This is a guest blog post by job hunter Sally Lawton.
Slogan: Be the Hunted
Pros: Creates a professional Webpage; generates a skills list; automatically matches candidates to jobs; protects job-seeker’s information
Cons: Limited sample size; limited job and skill categories
Do you ever wish that the “I’m here for networking” option on MySpace could actually help your career? Jobfox.com takes the personal-page layout of MySpace, and gives it a professional edge, leaving job-hunters confident that employers will see them at their professional best, and not at their partying best.
The professional Webpage generated by Jobfox can be a powerful marketing tool because it offers a centralized location for a candidate’s resume and portfolio. The page also offers a skills map, a list of what the candidate wants in a job, and an “about me” section. The skills map shows how a particular position generated a candidate’s skill-set. While it helps a user to list skills beyond what they have on their resume, the map is potentially hard for employers to read. Another shortcoming is that the skills must match with a position title generated by Jobfox. Users with unique experiences might have difficulty creating an accurate skills map.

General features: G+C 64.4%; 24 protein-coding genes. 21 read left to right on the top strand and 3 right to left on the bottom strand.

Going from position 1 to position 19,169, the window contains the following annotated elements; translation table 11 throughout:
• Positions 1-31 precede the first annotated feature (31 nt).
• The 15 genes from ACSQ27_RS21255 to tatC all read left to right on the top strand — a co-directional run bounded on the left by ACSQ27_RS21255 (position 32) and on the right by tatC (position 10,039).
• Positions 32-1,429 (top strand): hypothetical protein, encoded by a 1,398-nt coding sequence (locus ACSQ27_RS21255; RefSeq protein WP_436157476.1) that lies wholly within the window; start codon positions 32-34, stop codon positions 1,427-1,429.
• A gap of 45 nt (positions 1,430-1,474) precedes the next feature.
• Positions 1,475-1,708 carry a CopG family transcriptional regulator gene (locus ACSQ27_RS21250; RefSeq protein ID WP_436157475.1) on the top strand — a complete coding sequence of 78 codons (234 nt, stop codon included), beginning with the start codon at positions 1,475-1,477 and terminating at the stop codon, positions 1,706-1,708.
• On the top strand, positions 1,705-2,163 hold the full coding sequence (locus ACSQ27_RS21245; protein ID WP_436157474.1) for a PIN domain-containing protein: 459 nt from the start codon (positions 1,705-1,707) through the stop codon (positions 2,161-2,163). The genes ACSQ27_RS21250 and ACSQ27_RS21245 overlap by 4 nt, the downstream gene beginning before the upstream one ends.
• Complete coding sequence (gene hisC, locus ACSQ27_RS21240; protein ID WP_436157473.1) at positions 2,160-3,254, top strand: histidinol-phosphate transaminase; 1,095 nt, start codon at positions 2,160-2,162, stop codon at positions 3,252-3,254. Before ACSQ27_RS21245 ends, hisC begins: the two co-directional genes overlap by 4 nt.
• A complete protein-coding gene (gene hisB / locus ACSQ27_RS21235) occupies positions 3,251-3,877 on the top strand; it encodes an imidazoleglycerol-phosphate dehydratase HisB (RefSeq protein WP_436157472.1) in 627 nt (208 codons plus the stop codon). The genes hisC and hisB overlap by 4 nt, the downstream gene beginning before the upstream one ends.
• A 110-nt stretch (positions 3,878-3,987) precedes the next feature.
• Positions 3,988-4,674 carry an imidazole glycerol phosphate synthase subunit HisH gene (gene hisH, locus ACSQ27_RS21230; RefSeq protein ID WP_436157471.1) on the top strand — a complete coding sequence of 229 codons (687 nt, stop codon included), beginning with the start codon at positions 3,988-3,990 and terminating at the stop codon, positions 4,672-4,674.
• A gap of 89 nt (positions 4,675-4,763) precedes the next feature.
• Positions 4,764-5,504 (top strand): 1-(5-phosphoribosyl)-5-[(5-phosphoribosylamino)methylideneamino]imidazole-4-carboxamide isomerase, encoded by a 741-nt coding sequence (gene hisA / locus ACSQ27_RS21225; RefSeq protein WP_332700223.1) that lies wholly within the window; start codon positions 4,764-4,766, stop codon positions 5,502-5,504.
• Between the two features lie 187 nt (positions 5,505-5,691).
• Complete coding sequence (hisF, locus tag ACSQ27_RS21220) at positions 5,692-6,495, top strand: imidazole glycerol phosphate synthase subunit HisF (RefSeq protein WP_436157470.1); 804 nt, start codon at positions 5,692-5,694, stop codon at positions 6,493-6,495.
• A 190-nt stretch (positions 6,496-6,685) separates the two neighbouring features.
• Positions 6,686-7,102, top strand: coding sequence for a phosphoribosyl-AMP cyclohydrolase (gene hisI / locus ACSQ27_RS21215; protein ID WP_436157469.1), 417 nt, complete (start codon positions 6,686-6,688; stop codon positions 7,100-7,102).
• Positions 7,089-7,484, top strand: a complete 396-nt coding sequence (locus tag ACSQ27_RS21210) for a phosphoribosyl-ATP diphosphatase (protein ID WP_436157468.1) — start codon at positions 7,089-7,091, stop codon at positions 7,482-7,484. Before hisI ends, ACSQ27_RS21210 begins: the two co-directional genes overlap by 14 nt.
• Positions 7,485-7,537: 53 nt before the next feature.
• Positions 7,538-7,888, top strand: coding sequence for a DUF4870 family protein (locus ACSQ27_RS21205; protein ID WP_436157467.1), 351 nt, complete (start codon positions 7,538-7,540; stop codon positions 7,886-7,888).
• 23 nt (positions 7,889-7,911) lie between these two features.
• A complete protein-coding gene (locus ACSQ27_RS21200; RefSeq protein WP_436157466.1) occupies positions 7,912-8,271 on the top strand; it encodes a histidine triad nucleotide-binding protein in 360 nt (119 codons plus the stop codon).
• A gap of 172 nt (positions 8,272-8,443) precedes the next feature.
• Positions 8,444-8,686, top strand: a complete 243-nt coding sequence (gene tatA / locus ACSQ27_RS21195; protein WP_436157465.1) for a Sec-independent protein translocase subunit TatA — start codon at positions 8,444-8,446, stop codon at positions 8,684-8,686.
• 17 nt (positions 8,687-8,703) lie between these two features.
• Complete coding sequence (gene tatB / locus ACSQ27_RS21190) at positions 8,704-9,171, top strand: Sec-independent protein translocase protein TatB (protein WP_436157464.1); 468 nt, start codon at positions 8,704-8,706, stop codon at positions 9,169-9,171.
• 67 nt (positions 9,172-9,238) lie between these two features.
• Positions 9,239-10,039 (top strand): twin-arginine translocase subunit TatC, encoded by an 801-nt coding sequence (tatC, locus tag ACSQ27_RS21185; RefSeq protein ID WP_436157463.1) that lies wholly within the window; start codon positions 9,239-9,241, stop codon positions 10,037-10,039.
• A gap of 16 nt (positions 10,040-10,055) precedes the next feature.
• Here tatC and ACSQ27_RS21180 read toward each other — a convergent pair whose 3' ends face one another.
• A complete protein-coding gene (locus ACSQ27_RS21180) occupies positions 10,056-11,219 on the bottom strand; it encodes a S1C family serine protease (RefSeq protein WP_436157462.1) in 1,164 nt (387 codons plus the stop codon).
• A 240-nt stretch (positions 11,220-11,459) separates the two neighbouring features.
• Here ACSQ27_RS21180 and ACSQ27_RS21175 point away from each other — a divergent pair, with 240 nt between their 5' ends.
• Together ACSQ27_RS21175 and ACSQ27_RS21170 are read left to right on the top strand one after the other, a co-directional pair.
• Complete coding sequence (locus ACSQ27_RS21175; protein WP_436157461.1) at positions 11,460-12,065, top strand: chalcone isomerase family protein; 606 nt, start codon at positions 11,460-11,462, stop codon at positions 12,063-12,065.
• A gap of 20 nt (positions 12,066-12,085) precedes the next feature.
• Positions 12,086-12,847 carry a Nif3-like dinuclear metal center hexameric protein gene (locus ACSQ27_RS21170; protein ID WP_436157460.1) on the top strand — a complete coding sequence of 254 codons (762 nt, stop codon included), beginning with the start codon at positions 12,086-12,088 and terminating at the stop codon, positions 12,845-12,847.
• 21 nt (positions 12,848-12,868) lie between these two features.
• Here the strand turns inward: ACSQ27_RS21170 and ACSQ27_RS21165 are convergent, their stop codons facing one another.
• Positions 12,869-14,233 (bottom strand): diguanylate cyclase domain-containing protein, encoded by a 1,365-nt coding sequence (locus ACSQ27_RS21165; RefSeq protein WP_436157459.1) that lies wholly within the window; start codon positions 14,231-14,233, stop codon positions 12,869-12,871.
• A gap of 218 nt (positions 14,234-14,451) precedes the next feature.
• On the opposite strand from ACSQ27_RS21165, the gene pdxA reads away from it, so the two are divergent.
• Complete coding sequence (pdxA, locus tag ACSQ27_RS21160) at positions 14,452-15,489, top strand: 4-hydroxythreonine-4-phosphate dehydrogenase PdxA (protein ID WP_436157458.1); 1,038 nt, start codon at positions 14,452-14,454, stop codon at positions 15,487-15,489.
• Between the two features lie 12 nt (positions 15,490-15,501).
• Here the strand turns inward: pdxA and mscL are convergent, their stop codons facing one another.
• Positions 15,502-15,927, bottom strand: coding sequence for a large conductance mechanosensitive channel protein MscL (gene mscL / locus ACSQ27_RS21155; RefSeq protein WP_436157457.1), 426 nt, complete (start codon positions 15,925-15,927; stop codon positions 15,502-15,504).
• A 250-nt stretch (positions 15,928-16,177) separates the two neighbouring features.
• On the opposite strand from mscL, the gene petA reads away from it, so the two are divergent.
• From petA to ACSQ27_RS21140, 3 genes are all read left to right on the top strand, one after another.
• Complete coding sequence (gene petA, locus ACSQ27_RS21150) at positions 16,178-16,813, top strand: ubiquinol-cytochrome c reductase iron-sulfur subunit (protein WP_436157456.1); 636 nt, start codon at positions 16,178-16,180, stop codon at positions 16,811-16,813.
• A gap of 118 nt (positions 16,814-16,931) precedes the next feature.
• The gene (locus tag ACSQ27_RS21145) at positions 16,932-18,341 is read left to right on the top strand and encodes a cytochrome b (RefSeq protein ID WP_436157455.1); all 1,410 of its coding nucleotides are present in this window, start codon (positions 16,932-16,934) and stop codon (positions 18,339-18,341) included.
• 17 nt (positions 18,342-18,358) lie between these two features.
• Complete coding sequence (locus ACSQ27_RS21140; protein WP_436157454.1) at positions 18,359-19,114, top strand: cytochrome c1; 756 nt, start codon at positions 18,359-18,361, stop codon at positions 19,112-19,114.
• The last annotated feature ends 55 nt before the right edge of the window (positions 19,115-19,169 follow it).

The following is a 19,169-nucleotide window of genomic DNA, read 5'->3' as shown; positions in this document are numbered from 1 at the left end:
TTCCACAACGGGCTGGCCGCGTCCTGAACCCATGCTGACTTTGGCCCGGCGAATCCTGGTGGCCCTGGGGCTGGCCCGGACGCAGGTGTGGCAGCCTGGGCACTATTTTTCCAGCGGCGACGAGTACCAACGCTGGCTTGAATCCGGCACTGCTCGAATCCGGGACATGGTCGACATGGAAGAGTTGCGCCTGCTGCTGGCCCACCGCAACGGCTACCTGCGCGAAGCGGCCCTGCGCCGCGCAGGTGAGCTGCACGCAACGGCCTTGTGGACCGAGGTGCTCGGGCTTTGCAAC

Like many Career 2.0 websites, Jobfox offers a personality quiz. The Saville Focus Styles test asks detailed questions about leadership style, team and peer interactions, approaches to managing change, and work culture. While introspection is always good, the quiz doesn’t seem to fit in with the theme of creating a job-search marketing tool.
A feature that will further remind users of Facebook and MySpace are the tracking tools. Users can track who has been viewing their resume and Webpage on the site. If a user needs constant updates, Jobfox can send alerts to their cell-phone. For those of us who like to stay informed, this can be an attractive feature, though it isn’t clear to me how this feature could help me land an interview. Or just make me a Job Search Addict.
For those of us secretly looking for a job while at work, Jobfox has a nifty “Boss over Shoulder” button, that when pressed displays Google. Clicking “Go Back to Where You Came From” returns you to Jobfox. I wish every job search page had a similar feature.
Although Jobfox promises to make the candidate the hunted, it does not dramatically depart from a traditional job search engine. The webpage feature is certainly helpful, and it is nice to have jobs waiting for you upon login, but those do not necessarily translate to employers searching Jobfox any more than they would search Monster.com. Furthermore, the jobs featured on the site are located mainly in D.C., Boston, San Francisco, and Atlanta, although the FAQ page promises growth.
At the very least, users can get a free webpage and URL, which they can use when presenting a slick online application. As for me, I might tinker with my personal page a bit more, but I don’t see returning to Jobfox too often.